Three years on from the stunning Brexit referendum, the societal split in the U.K. has only gotten deeper. And where it goes from here will come down to the next prime minister. The two contenders to succeed Theresa May — Arch Brexiteer Boris Johnson and Foreign Secretary Jeremy Hunt — are setting out their competing visions for delivering on Brexit, and the 160,000 members of the Conservative Party will make the final verdict next month.
On the third anniversary of the vote that rocked the U.K., VICE News spoke with political insiders from both the Leave and Remain sides to reflect on Brexit then and now.
“I remember just retching.” Sir Craig Oliver recalled about hearing the referendum result. Oliver was head of communications at No. 10 Downing Street and a leading figure in the Remain campaign. “How is it that we failed to say look this is the biggest free trade area in the world," he said. "It makes a huge amount of sense for us to be part of it.”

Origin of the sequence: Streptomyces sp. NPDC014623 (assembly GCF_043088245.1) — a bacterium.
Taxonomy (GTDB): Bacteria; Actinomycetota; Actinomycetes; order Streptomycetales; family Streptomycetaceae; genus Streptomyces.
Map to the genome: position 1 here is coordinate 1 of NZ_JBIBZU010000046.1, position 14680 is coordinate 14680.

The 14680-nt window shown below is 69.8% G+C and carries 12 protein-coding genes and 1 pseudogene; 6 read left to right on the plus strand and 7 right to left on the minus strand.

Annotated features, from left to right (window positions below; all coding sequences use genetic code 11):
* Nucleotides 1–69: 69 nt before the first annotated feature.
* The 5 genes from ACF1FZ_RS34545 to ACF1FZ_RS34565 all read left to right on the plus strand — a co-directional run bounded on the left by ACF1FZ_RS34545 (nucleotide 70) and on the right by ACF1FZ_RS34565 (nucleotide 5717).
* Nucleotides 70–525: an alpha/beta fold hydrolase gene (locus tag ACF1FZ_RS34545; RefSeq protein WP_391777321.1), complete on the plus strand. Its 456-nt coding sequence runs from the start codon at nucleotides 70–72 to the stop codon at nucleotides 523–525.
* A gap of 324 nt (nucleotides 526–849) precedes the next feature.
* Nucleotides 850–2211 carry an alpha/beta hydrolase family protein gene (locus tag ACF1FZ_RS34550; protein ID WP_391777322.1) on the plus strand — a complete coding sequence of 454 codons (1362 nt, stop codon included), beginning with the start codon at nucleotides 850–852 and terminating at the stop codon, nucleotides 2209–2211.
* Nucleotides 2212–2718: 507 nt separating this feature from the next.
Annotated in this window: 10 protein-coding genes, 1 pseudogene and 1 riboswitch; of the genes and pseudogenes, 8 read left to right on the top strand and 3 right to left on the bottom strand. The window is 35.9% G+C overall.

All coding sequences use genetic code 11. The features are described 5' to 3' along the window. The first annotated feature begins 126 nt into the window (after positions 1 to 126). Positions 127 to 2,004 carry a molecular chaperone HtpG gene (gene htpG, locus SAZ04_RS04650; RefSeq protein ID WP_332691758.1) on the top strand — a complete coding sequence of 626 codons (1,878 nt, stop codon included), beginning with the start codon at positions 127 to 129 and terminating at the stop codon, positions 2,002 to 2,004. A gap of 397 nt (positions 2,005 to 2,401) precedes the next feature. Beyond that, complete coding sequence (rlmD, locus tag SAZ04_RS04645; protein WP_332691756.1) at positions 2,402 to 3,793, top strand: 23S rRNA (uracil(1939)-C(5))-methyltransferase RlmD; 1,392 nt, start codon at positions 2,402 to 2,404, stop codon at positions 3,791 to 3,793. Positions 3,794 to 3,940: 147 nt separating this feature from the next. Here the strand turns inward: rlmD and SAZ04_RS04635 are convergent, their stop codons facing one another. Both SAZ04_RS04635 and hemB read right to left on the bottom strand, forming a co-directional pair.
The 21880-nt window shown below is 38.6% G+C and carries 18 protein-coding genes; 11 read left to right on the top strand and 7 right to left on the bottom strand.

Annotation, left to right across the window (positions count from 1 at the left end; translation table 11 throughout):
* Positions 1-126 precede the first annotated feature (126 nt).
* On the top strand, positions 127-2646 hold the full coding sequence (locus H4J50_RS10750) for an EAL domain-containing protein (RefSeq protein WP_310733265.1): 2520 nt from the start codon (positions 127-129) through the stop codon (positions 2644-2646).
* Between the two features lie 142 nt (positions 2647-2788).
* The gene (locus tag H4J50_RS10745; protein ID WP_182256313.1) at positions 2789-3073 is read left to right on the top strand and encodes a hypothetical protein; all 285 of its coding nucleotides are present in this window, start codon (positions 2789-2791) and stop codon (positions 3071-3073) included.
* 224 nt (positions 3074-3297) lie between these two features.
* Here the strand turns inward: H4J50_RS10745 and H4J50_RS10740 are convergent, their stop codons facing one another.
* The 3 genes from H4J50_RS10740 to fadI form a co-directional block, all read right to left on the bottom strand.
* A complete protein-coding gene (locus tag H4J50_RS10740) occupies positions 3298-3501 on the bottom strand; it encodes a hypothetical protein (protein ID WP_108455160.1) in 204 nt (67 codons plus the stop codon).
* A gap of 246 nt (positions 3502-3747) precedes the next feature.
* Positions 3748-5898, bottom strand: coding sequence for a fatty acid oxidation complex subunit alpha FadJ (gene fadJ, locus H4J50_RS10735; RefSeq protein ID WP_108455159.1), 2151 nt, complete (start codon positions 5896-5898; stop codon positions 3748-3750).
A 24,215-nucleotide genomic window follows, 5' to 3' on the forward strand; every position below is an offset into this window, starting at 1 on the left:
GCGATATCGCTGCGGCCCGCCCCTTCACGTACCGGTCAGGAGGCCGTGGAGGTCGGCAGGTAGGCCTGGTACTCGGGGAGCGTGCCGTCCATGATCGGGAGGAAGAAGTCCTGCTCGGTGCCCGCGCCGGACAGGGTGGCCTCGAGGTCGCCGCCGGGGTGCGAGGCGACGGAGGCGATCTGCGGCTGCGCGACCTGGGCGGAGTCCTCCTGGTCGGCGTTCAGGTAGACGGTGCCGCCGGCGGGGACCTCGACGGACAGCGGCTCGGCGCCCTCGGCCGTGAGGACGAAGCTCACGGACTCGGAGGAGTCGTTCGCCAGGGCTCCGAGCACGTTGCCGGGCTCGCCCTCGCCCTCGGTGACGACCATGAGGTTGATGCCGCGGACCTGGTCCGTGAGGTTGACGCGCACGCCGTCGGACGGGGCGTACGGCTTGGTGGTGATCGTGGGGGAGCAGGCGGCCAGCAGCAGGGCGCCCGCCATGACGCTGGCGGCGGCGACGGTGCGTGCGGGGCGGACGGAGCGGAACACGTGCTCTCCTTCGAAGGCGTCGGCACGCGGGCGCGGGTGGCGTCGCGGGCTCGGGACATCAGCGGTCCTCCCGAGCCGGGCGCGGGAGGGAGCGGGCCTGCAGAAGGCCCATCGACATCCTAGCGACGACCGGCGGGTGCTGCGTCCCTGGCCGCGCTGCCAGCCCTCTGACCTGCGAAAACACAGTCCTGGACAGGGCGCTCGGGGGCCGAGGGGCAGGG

“I think we should remember that we don't hold elections; we fight them.” So said a smiling Gisela Stuart, the former Labour MP who chaired the victorious Vote Leave campaign.
For "Remainer" and Green Party MEP Magid Magid, the memories of the referendum are dominated by the “massive spike in hate crime across the entire country,” which he believes was stoked by Leave campaigners like Nigel Farage.
Alexandra Phillips who formerly ran press for Farage’s U.K. Independence party refutes the notion that Leave campaigners are solely to blame: “Both sides actually, in many respects, validate and encourage an emotional backlash.”
But what Leavers and Remainers can agree on is the deep divide Brexit has caused in British society. Stuart told VICE News: “The referendum itself divided people, divided families, but what has happened since then is the division rather than showing any signs of healing is deepening.”
This segment originally aired June 20, 2019, on VICE News Tonight on HBO.